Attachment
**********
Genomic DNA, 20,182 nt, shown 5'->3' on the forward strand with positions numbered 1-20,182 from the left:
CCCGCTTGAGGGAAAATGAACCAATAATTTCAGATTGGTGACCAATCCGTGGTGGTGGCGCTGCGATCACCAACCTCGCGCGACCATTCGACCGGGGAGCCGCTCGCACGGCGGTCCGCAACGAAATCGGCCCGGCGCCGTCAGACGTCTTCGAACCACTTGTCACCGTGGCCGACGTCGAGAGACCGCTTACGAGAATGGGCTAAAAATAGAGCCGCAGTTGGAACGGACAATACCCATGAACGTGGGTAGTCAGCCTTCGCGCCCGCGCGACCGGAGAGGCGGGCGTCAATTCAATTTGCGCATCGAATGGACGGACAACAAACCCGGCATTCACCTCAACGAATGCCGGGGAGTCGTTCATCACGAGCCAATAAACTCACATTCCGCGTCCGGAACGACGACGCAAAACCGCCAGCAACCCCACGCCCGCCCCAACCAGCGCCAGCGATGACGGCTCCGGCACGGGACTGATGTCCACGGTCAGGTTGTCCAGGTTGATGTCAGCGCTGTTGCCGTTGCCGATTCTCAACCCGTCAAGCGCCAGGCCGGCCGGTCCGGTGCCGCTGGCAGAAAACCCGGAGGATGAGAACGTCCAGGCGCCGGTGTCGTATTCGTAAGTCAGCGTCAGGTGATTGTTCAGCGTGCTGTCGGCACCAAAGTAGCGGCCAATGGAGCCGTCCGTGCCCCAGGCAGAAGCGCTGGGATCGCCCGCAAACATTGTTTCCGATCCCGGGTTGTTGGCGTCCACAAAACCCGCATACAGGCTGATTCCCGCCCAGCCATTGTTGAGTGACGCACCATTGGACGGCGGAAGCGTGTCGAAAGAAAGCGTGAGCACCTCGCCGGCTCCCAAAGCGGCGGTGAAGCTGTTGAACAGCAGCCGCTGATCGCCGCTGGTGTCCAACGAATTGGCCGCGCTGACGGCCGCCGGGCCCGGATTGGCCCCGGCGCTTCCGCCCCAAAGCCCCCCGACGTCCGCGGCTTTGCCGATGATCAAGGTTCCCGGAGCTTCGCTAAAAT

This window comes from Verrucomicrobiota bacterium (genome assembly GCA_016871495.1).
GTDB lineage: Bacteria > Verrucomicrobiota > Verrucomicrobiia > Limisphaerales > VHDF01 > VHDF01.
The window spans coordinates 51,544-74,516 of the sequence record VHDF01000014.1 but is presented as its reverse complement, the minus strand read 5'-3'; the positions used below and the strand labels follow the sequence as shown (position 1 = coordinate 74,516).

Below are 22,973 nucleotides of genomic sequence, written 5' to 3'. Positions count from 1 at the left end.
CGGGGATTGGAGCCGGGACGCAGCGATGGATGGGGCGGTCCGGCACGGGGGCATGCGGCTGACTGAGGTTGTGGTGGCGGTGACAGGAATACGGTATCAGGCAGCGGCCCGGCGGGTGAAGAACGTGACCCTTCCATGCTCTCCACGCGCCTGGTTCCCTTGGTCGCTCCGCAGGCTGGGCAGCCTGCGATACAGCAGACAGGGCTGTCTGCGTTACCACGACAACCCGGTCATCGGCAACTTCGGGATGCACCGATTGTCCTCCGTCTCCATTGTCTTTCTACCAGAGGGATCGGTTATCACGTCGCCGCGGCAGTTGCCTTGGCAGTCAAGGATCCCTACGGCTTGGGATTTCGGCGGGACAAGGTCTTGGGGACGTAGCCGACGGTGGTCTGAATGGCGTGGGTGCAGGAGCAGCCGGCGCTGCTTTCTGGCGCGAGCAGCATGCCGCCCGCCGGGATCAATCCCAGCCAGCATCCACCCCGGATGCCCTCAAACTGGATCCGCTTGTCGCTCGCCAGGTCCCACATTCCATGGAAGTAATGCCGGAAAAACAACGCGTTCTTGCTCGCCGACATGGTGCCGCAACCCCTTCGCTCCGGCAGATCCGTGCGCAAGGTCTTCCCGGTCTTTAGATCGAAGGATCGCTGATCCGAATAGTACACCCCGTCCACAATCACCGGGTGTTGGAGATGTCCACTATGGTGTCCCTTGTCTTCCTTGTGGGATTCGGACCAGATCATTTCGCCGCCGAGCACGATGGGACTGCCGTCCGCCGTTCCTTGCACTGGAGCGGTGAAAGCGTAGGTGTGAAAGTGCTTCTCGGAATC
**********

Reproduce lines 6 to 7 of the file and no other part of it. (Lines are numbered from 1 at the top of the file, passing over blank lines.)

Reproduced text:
Below are 22,973 nucleotides of genomic sequence, written 5' to 3'. Positions count from 1 at the left end.
CGGGGATTGGAGCCGGGACGCAGCGATGGATGGGGCGGTCCGGCACGGGGGCATGCGGCTGACTGAGGTTGTGGTGGCGGTGACAGGAATACGGTATCAGGCAGCGGCCCGGCGGGTGAAGAACGTGACCCTTCCATGCTCTCCACGCGCCTGGTTCCCTTGGTCGCTCCGCAGGCTGGGCAGCCTGCGATACAGCAGACAGGGCTGTCTGCGTTACCACGACAACCCGGTCATCGGCAACTTCGGGATGCACCGATTGTCCTCCGTCTCCATTGTCTTTCTACCAGAGGGATCGGTTATCACGTCGCCGCGGCAGTTGCCTTGGCAGTCAAGGATCCCTACGGCTTGGGATTTCGGCGGGACAAGGTCTTGGGGACGTAGCCGACGGTGGTCTGAATGGCGTGGGTGCAGGAGCAGCCGGCGCTGCTTTCTGGCGCGAGCAGCATGCCGCCCGCCGGGATCAATCCCAGCCAGCATCCACCCCGGATGCCCTCAAACTGGATCCGCTTGTCGCTCGCCAGGTCCCACATTCCATGGAAGTAATGCCGGAAAAACAACGCGTTCTTGCTCGCCGACATGGTGCCGCAACCCCTTCGCTCCGGCAGATCCGTGCGCAAGGTCTTCCCGGTCTTTAGATCGAAGGATCGCTGATCCGAATAGTACACCCCGTCCACAATCACCGGGTGTTGGAGATGTCCACTATGGTGTCCCTTGTCTTCCTTGTGGGATTCGGACCAGATCATTTCGCCGCCGAGCACGATGGGACTGCCGTCCGCCGTTCCTTGCACTGGAGCGGTGAAAGCGTAGGTGTGAAAGTGCTTCTCGGAATC